In a speech spanning two days in May 1856, Massachusetts Senator Charles Sumner spent five hours on the floor of the Old Senate Chamber denouncing the Kansas-Nebraska Act, a compromise bill that left the fate of slavery in those territories to be decided by local popular vote. In the course of his remarks, Sumner called Illinois Senator Stephen Douglas, chief architect of the act, a “noise-some, squat, and nameless animal.” He described Andrew Butler of South Carolina, a leading supporter of the act, as so desperate for “the harlot, Slavery,” that he “discharged the loose expectoration of his speech” at the very thought of embracing her—an allusion to the fact that Butler was known to lisp and drool.

Two days later, on May 22, while Sumner sat at his desk preparing copies of his speech to be mailed around the country, a second cousin of Butler’s, Representative Preston Brooks of South Carolina, entered the Senate chamber. After waiting for the last female spectator to leave the visitors’ gallery, Brooks approached the Massachusetts senator, told him that he had read his words with “as much impartiality as was possible,” and then beat him over the head with a walking stick made of gutta-percha—the same hard material still used today to fill the excavated root canals of infected teeth. Sumner collapsed in a pool of blood and, in the days that followed, nearly died.

Many historians have described this assault as the moment when all pretense of civility between North and South broke down and the question of civil war became a matter of when rather than if. The Yale historian Joanne Freeman now casts doubt on the singularity of the event in a revealing new book, The Field of Blood, which takes its title from a commiserating letter sent to Sumner by a friend. Between 1830 and 1860, Freeman reports, “at least eighty violent incidents between congressmen in the House and Senate chambers or on nearby streets and dueling grounds” took place. The caning of Sumner was just one attack in a long tradition of mayhem on Capitol Hill, or what Freeman calls “the ongoing Congressional floor show” of verbal abuse and violence. The Civil War scholar David Potter wrote long ago that, by the 1840s, “Congress was beginning to lose its character as a meeting place for working out problems and to become a cockpit in which rival groups could match their best fighters against one another.” Freeman discloses a surprising amount of literal truth in Potter’s metaphor.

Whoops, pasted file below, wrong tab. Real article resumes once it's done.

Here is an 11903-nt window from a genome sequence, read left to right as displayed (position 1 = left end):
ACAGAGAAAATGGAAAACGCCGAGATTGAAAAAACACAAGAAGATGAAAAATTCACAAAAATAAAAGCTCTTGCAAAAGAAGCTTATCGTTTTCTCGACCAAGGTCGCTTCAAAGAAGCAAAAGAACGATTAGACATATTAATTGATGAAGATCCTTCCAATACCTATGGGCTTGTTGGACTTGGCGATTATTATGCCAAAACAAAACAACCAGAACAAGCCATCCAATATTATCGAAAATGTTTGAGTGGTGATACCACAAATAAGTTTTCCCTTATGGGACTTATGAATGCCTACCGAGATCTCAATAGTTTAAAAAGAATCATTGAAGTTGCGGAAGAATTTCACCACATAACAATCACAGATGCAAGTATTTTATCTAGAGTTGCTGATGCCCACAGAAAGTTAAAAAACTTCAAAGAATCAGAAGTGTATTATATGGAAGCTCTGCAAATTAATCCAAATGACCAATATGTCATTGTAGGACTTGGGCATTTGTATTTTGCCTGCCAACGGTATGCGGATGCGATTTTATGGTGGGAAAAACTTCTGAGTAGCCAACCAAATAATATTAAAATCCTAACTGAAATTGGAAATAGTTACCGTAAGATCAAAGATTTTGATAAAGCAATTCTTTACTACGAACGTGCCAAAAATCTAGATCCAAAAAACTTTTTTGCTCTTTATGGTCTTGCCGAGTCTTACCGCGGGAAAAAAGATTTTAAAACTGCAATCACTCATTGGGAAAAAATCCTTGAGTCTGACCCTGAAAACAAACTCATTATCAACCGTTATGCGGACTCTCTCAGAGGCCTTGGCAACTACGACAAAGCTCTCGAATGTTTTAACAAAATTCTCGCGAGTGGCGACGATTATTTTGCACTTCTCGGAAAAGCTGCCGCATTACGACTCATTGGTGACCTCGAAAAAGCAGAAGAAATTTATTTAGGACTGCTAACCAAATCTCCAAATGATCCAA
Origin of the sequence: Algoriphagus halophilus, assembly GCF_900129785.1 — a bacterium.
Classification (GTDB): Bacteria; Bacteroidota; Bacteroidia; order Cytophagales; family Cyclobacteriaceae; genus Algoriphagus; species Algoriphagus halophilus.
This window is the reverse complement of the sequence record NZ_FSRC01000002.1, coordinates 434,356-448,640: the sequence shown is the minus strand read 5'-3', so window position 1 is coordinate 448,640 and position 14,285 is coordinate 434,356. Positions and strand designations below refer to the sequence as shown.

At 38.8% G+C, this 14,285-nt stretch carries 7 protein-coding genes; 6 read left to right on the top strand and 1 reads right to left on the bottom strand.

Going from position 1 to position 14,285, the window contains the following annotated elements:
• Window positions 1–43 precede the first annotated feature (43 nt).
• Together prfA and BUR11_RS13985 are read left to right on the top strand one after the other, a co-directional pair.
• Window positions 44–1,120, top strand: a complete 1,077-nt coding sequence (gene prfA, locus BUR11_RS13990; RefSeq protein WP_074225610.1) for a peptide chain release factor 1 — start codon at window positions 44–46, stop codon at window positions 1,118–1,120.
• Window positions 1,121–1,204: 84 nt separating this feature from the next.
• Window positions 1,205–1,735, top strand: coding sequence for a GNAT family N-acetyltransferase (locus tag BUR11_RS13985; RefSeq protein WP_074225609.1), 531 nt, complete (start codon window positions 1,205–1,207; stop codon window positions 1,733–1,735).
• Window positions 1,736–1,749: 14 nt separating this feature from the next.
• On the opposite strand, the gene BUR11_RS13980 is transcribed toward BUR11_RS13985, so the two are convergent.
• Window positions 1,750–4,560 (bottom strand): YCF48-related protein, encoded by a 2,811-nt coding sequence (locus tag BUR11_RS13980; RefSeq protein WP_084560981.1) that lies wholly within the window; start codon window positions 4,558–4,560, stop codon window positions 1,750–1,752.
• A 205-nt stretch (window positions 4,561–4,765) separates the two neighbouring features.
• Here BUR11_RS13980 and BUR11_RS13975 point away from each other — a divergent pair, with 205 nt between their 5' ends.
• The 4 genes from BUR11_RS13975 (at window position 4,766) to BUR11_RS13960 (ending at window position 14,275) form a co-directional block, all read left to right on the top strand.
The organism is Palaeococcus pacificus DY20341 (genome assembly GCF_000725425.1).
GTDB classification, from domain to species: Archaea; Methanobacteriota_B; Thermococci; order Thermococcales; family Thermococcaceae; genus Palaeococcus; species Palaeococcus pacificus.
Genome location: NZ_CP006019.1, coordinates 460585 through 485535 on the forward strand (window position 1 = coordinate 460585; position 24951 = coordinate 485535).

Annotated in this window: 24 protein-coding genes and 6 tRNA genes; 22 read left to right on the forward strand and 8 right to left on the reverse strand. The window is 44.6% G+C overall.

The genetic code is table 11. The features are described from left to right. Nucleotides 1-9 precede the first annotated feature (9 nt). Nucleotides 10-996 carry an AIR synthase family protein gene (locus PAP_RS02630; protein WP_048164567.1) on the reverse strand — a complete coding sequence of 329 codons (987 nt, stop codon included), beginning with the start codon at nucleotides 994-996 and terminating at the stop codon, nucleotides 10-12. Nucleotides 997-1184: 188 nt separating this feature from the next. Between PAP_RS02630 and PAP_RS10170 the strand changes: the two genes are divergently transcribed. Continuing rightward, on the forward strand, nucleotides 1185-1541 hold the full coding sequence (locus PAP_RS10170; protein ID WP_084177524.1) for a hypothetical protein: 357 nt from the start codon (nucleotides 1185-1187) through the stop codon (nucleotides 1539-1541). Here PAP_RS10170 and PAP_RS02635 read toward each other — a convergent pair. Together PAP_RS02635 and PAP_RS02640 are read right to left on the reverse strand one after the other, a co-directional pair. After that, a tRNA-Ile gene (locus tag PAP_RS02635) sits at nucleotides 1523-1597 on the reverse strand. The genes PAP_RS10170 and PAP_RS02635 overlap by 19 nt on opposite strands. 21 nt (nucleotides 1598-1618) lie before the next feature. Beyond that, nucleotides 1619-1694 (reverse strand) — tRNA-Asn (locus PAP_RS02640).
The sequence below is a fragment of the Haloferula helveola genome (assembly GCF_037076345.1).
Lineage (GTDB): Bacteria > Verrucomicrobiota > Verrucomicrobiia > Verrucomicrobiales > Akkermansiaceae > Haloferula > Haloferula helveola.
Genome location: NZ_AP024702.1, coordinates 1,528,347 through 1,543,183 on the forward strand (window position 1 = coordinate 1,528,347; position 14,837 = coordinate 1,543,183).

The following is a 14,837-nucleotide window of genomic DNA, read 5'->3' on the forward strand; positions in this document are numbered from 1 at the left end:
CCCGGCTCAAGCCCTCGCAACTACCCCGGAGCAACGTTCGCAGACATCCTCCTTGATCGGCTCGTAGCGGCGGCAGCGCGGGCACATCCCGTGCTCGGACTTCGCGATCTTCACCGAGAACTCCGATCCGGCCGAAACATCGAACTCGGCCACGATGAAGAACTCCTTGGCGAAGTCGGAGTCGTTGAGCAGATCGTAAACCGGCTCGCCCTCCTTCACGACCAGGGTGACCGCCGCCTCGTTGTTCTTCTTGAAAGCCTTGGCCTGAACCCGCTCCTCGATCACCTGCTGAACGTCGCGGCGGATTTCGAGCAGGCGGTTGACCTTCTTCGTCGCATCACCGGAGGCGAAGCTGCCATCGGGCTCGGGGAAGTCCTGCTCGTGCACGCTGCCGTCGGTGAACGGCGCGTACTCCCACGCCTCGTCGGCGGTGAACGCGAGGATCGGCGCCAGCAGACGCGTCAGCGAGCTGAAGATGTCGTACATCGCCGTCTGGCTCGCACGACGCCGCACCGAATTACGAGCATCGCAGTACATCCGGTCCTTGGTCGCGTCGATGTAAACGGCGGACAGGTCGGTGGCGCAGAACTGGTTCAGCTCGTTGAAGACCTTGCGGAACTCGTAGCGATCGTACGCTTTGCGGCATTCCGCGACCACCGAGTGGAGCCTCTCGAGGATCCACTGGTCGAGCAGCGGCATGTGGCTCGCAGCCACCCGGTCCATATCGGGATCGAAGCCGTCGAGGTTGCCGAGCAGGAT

The Field of Blood is an impressive feat of research in the face of recalcitrant sources. For one thing, early Washington newspapers depended on government printing contracts—and so, lest they offend their patrons, they offered a sanitized view of what went on in Congress. Over the first three decades of the 19th century, the National Intelligencer and later the Congressional Globe, published detailed reports of congressional debates. But Freeman points out that lawmakers were allowed to make revisions before publication, so what readers actually got were “speeches as congressmen wished they’d made them,” rather than accurate transcriptions of what they had said. Moreover, their violent behavior was obscured with glosses like “threatening exchanges” or “remarks of an unfortunately personal nature.” Freeman enumerates the facts concealed by the circumlocutions: “canings, duel negotiations and duels; shoving and fistfights; brandished pistols and bowie knives; wild melees in the House; and street fights with fists and the occasional brick.”